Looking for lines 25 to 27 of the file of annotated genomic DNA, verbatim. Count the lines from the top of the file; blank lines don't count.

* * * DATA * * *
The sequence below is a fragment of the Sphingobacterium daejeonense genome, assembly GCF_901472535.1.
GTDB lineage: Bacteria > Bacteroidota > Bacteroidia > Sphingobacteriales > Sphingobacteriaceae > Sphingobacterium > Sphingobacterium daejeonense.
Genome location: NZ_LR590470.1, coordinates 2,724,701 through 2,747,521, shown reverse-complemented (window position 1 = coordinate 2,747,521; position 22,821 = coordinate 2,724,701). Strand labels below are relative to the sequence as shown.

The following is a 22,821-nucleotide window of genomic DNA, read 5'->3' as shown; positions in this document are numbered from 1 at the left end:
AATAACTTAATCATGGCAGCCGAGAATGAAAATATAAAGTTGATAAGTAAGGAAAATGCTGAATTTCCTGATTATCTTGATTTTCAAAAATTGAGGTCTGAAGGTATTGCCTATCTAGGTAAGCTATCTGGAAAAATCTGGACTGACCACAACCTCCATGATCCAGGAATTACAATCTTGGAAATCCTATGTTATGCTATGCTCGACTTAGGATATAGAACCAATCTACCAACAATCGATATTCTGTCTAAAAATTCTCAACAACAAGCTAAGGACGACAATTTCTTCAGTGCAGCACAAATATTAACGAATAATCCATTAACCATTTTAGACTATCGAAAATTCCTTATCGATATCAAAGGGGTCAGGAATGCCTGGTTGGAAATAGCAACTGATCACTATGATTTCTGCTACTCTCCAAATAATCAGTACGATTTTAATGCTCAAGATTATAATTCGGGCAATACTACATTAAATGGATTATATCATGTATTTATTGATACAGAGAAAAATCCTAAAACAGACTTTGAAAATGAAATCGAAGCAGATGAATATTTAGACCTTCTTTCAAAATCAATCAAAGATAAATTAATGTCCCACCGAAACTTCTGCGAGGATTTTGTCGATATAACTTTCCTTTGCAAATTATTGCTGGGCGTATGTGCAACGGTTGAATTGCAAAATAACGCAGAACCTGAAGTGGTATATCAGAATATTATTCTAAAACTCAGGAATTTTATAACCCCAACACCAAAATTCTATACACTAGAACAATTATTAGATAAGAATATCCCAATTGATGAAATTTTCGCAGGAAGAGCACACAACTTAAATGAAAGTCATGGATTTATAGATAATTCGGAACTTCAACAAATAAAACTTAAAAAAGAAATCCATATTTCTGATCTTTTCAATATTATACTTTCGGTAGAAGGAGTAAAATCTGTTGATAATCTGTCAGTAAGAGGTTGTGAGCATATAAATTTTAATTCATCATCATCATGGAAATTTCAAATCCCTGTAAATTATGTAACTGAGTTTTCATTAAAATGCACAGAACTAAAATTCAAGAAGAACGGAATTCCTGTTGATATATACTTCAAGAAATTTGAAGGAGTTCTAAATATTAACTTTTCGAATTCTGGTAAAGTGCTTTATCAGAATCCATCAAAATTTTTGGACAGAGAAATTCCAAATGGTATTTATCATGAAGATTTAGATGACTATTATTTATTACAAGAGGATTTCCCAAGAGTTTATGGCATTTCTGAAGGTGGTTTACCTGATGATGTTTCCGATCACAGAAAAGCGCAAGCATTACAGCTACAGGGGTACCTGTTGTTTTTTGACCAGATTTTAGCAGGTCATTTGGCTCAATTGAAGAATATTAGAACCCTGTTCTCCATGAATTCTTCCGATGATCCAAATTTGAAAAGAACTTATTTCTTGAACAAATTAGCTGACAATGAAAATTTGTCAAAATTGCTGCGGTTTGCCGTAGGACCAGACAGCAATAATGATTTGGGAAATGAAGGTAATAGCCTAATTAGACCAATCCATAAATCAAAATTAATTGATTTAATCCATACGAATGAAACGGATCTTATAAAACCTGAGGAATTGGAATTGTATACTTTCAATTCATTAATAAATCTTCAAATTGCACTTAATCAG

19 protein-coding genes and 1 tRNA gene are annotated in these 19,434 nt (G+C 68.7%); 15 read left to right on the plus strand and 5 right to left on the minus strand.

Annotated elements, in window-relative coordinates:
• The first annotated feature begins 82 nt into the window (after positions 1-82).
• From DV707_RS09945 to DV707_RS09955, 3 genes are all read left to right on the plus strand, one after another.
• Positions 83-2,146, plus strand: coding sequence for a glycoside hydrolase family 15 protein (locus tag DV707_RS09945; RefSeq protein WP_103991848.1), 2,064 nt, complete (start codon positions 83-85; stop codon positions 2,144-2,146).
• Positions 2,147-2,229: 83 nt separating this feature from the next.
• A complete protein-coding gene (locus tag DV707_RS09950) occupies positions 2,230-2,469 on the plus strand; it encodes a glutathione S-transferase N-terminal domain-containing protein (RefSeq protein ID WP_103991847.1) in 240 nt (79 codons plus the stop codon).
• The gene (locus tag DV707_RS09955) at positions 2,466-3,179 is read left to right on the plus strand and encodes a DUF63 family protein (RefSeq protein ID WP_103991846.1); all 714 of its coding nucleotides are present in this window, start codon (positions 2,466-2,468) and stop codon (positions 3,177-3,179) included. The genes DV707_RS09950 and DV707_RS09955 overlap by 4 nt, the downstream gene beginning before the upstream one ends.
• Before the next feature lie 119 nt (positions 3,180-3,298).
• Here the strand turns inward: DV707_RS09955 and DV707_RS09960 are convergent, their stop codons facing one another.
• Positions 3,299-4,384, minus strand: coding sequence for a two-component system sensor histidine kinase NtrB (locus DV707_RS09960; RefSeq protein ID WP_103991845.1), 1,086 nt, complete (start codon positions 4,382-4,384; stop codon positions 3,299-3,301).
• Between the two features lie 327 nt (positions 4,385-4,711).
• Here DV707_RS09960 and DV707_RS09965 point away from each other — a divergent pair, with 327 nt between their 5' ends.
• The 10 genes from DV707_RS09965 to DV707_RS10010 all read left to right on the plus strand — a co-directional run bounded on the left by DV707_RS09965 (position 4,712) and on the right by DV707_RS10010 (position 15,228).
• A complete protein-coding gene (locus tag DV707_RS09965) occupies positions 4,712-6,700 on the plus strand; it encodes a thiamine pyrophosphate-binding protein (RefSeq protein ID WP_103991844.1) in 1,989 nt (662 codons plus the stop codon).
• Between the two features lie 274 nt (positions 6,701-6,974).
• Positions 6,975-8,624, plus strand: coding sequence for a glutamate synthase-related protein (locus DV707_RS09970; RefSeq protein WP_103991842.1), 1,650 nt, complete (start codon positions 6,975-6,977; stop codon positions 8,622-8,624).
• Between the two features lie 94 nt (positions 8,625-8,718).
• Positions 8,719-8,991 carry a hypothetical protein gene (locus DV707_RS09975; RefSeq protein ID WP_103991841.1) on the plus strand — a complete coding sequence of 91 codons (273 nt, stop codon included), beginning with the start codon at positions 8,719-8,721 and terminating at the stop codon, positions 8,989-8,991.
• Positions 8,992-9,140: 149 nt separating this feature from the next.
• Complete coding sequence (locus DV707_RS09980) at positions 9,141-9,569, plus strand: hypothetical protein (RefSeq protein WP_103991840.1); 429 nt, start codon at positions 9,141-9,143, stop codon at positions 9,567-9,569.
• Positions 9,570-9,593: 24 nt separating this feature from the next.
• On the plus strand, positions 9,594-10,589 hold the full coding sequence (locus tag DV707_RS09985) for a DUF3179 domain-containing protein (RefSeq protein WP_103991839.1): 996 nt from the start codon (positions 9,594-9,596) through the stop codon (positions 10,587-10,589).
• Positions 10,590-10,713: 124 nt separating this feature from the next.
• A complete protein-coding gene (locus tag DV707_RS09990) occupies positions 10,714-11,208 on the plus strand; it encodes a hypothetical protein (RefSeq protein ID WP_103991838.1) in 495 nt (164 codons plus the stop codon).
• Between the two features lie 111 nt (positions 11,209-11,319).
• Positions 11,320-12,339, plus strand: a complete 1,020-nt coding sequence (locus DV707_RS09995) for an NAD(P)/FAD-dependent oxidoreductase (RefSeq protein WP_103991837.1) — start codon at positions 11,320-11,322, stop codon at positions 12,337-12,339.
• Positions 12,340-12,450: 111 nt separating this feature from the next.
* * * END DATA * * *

• Positions 8,992-9,140: 149 nt separating this feature from the next.
• Complete coding sequence (locus DV707_RS09980) at positions 9,141-9,569, plus strand: hypothetical protein (RefSeq protein WP_103991840.1); 429 nt, start codon at positions 9,141-9,143, stop codon at positions 9,567-9,569.
• Positions 9,570-9,593: 24 nt separating this feature from the next.